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Van Garderen delivers Pro Challenge victory with force

  • By Matthew Beaudin
  • Published Aug. 23, 2014
Tejay van Garderen won the Vail time trial in dominant fashion to take a secure hold on the race lead with one stage remaining. Photo: Casey B. Gibson | www.cbgphoto.com

VAIL, Colorado (VN) — Maybe it was harder than it looked for him. Maybe the rain got to him, or a relentless Garmin-Sharp team did. Maybe the one thing that unnerved Tejay van Garderen was that odd neutralization into Crested Butte.

But it’s been hard to tell.

Van Garderen, the defending USA Pro Challenge champion, has ridden a deeply composed race in Colorado, and by the time he came through the intermediate time check in the rain during the Vail time trial on Saturday, the writing was inked thickly upon the wall. This was his race, yet again, as he and his BMC Racing team proved much too strong for anyone to handle.

Barring catastrophe on the roads between Boulder and Denver on Sunday, van Garderen, 26, will defend his USA Pro Challenge title, easily. His lead now stands at 1:32 over Garmin-Sharp’s Tom Danielson. The Garmin rider put up a blistering time of 25:19 in his own right, but wasn’t even close to van Garderen’s crushing effort of 24:26, a new course record here.

What’s scary is that he may have even been able to go faster. Van Garderen said he tried to keep things under control in spite of the merger of opportunity, weather, and crowds. He looked down out of the gate, and his power meter was reading 500 watts.

“With huge crowds, and so much adrenaline, you look down at your power meter, and you’re putting out 500 watts,” he said. He showed poise to back off, learning from the last two Vail efforts. He’s lost the lead here, and barely won, too, after fading late. This year, van Garderen put his Tour de France experience on the line and won… huge.

“The first time I did it (in 2011), it couldn’t have gone any worse. I went out way too hard. I misjudged my effort, and lost the yellow jersey. Last year, I can’t say it was bad, but you could see it from the split, I was 30 seconds up and at the line I was only four seconds up,” he said. “My cadence dropped and I was just struggling and barely held on. This year, I felt powerful all the way through… that definitely came with some experience.”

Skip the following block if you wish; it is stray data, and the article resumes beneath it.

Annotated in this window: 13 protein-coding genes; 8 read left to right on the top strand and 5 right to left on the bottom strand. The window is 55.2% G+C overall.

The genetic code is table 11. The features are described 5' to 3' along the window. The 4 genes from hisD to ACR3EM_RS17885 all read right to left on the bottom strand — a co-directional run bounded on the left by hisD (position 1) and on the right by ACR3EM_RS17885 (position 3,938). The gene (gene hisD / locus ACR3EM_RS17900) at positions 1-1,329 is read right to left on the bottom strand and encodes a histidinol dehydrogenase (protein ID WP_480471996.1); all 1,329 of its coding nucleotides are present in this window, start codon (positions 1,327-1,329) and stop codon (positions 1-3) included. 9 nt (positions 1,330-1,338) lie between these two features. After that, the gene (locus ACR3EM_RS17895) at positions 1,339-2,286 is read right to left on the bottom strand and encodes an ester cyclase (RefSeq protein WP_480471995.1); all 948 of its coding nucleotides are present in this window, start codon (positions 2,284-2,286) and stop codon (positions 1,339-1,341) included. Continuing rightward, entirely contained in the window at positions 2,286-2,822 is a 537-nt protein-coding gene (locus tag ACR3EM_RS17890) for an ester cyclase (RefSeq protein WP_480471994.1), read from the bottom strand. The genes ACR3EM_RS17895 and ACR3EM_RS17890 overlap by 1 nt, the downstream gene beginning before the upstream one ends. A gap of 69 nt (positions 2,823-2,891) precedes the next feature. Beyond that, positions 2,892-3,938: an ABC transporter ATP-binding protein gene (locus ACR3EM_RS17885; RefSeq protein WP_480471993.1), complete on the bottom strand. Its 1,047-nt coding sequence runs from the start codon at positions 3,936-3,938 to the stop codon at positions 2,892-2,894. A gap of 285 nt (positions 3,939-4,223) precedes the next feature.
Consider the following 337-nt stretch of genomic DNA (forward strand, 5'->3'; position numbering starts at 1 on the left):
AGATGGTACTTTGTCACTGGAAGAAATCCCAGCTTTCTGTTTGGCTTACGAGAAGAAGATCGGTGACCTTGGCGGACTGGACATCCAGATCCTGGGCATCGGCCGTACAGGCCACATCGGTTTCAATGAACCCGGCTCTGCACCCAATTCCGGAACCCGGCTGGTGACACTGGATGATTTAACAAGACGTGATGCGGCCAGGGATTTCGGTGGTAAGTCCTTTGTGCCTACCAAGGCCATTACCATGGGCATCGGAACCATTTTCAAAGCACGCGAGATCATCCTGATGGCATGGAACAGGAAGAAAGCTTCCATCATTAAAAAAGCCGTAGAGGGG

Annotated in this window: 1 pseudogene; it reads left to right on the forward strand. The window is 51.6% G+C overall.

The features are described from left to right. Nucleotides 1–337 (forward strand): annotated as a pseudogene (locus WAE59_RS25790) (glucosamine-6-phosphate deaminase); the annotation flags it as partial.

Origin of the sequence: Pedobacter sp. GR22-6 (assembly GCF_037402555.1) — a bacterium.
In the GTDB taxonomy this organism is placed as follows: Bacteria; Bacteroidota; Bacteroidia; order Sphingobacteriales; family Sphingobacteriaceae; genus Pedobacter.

He was physically better than his peers here, and mentally tough as well. Danielson could see as much each day.

“I’m not really chasing him. The dream is that I’m chasing him. On this course he’s the best guy. I can’t see anyone in the world beating him here,” Danielson said. “Looking at his face [Friday], we’re shivering and hypothermic. And I looked over at him and he’s just having a good time.”

It did rain on the riders Saturday during the TT, but that curse was balanced with a gift: A tailwind that pushed them, a bit, up Vail Pass.

Van Garderen was all smiles after his effort. He’s proven the best, as has his strong BMC Racing Team. The race seemed his to lose from the onset, and he didn’t let it get away.

“My team is riding amazing, everyone is having a great time. I just love this race. Every time I have done it, it’s been a blast,” he said. “I’m just glad to be here. I hope this race sticks around, for the rest of my career, and beyond.”

FILED UNDER: News / Road / USA Pro Cycling Challenge TAGS: / /

Matthew Beaudin

Matthew Beaudin

Matthew Beaudin graduated from the University of Colorado at Boulder's journalism school in 2005 and immediately moved to Telluride, Colorado, to write and ski, though the order is fuzzy. Beaudin was the editor of the Telluride Daily Planet for five years. He now lives in Boulder, where he joined VeloNews in the spring of 2012. Music. Coffee. Bikes. That about sums it up.

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